think things could get much worse for Mexico and spread beyond Guerrero
and Michoacan. I’m very worried about it.
Do you see Mexico as a functioning democracy right now. Do you feel like
there is freedom of expression?
No. It’s very sad to say, more because I am a Mexican journalist but
in Mexico I can’t say that democracy exists, not if in many parts of
Mexico like Jalisco, Michoacan, Veracruz and Tamaulipas the drug cartels
are in power. How can democracy exist when they can do whatever they
want to? How can we have freedom of expression when so many journalists
have been killed? I can’t say that freedom of expression exists when I
have to live with round-the-clock bodyguards. Journalists in other
countries can walk freely on the streets and I can’t.
Do you know many journalists who have been killed or left the country?
Yes, many. Right now along with Reporteros
sin Fronteras we
are organizing a program to keep reporters safe because sometimes when
they escape places like Veracruz or Tamaulipas and come to Mexico City
they don’t know where to go, they have no resources and not even food
to eat. So, we are making a program to provide them with some money and
food for them and their families because the Mexican government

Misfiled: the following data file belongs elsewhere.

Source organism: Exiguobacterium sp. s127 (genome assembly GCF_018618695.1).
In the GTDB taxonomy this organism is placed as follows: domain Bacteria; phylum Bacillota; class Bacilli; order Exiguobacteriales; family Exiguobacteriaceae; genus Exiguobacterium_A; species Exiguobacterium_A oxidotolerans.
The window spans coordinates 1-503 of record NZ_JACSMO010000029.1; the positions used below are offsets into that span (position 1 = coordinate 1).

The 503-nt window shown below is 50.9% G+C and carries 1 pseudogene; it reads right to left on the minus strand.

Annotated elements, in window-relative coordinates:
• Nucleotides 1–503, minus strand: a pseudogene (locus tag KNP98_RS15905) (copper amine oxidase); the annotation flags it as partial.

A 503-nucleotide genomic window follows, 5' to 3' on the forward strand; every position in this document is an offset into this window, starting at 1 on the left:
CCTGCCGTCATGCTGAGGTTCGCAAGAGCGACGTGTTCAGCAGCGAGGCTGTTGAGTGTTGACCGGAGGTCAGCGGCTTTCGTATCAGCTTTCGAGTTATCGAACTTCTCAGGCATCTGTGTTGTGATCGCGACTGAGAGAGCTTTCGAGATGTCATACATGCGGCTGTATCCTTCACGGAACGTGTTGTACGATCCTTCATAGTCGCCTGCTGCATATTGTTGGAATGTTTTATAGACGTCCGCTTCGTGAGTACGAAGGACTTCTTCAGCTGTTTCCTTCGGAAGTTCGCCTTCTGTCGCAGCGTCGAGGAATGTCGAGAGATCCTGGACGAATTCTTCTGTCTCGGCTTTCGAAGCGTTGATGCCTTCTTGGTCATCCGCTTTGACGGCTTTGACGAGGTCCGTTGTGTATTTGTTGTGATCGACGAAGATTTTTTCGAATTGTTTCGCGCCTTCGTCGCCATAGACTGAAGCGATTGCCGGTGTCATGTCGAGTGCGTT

doesn’t really want to do anything.
What do you hope that English-language readers will take from your book?
For me it’s very important that my book is translated because I think
that now many people in the world can understand what is really
happening in Mexico. Because if they read Narcoland they’ll
learn that the biggest problem in Mexico is not the drug cartels—they
are just a symptom of the disease—and this disease is corruption. What
is happening in Mexico because of corruption can happen in other places,
too. If the institutions are weak and the government is involved and if
people don’t say anything about it, then they will have another
Do you consider leaving Mexico?
Many times I have considered leaving. But I’ve decided to stay. I know
very well that I am not the best journalist in Mexico, but I really want
to work to help my country. I really believe that good journalism can
change things in this world. I want to contribute with my work to change
del Bosque joined The Texas Observer staff in 2008. She specializes
in reporting on immigration and the U.S.-Mexico border. Her work has
been published in national and international publications including
TIME magazine and the Mexico City-based Nexos magazine. She has a
master’s in public health from Texas A&M University and a
master’s in journalism from the University of Texas at Austin.
Sent by Roberto Calderon, Ph.D. firstname.lastname@example.org